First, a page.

Digital media is the inextricable part of our future, a future which literally defined by the way the next generation is being educated. On the one hand, children and young people are commonly assumed as the “digital natives” –the generation who master the technology. Yet, when it comes to risks, they are considered as the vulnerable generation that is prone to the harmful activities afforded by digital media. Responding to this dilemma, most national governments all over the world are embracing digital literacy in its present and future policy development. With a qualitative approach, this research examines the policies concerning digital literacy for children and young people in Asia-Pacific region, through study cases of Indonesia, Singapore, Australia and New Zealand. The rationalities and strategies of promoting digital literacy in each country are being evaluated with a combination of document and stakeholder analysis, in which the analytical framework was mainly drawn from the research of Frau-Meigs, Velez & Flores Michel (2017) and UNESCO Media Information Literacy Policy and Strategy Guideline (2013). This research finds that neoliberalism still dominating the rationalities of most policymakers in developing digital literacy policies. Interestingly, strong emphasis on the social-emotional dimension of digital literacy was found in Singapore and Indonesia. In a positive light, inter-ministerial coordination emerged and there are extra supports for the digitally (and socially) excluded groups. The aspect that urgently needed to be improved is the evaluation tool of the policies, as its absence will affect the monitoring process and hampered its effectiveness.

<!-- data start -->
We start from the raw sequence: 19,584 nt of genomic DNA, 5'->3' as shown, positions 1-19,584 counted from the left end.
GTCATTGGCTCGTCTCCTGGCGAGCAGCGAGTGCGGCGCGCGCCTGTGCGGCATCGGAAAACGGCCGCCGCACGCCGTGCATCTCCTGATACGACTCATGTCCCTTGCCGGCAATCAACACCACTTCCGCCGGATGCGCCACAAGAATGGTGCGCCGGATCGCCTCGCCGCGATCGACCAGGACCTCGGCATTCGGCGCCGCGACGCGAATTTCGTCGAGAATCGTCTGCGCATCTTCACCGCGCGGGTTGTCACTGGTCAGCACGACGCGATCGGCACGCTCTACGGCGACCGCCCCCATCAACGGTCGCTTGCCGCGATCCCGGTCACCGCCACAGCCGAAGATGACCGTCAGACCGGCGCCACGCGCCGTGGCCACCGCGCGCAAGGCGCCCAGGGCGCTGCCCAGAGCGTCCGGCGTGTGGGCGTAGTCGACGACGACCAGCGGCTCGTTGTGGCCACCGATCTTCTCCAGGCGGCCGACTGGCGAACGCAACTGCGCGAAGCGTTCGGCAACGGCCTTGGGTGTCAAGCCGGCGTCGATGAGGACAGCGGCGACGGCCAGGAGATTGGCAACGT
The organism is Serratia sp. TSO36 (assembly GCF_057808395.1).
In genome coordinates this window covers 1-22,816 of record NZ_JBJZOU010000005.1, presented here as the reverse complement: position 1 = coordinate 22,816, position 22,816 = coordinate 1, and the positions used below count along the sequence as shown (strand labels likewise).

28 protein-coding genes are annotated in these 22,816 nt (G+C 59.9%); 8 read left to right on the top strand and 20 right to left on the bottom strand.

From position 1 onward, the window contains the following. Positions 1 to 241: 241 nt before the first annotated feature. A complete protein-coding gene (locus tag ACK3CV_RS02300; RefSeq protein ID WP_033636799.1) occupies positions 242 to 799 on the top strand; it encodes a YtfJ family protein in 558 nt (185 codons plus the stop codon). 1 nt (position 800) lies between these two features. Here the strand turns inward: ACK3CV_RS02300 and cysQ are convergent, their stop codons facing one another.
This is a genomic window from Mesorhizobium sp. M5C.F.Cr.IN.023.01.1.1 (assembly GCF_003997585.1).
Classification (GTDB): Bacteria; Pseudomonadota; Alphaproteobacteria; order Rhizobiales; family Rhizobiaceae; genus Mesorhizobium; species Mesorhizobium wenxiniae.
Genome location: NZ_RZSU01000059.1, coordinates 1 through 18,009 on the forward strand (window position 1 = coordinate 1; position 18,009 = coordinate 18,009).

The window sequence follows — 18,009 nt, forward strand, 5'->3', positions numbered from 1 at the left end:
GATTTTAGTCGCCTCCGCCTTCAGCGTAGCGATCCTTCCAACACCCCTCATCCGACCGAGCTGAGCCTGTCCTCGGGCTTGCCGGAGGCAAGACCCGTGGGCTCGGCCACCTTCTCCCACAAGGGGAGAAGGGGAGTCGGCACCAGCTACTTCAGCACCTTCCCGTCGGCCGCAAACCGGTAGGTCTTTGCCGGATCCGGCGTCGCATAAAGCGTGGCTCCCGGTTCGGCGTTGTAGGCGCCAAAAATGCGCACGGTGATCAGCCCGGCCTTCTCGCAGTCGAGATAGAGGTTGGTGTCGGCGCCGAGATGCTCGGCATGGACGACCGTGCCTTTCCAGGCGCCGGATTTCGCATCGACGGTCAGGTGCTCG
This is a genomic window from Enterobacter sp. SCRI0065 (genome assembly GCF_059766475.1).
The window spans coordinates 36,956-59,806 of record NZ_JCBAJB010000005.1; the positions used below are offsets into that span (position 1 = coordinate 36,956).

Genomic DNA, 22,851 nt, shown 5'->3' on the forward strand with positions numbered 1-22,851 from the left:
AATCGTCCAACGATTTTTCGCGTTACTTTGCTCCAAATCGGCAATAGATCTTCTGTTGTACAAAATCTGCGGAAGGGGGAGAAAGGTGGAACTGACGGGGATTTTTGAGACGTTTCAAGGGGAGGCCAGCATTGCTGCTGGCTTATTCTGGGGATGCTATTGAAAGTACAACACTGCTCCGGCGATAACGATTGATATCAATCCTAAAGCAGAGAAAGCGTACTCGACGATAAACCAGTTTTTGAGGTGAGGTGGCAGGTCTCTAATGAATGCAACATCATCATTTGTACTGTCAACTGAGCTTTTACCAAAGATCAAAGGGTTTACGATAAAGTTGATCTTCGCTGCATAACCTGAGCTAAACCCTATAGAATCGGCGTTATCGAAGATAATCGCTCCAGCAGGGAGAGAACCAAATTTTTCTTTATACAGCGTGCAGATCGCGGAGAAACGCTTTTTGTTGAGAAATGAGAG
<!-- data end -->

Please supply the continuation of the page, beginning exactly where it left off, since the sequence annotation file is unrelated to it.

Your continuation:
Amalia Nurul Muthmainnah, Universitas 17 Agustus 1945 Surabaya, Indonesia
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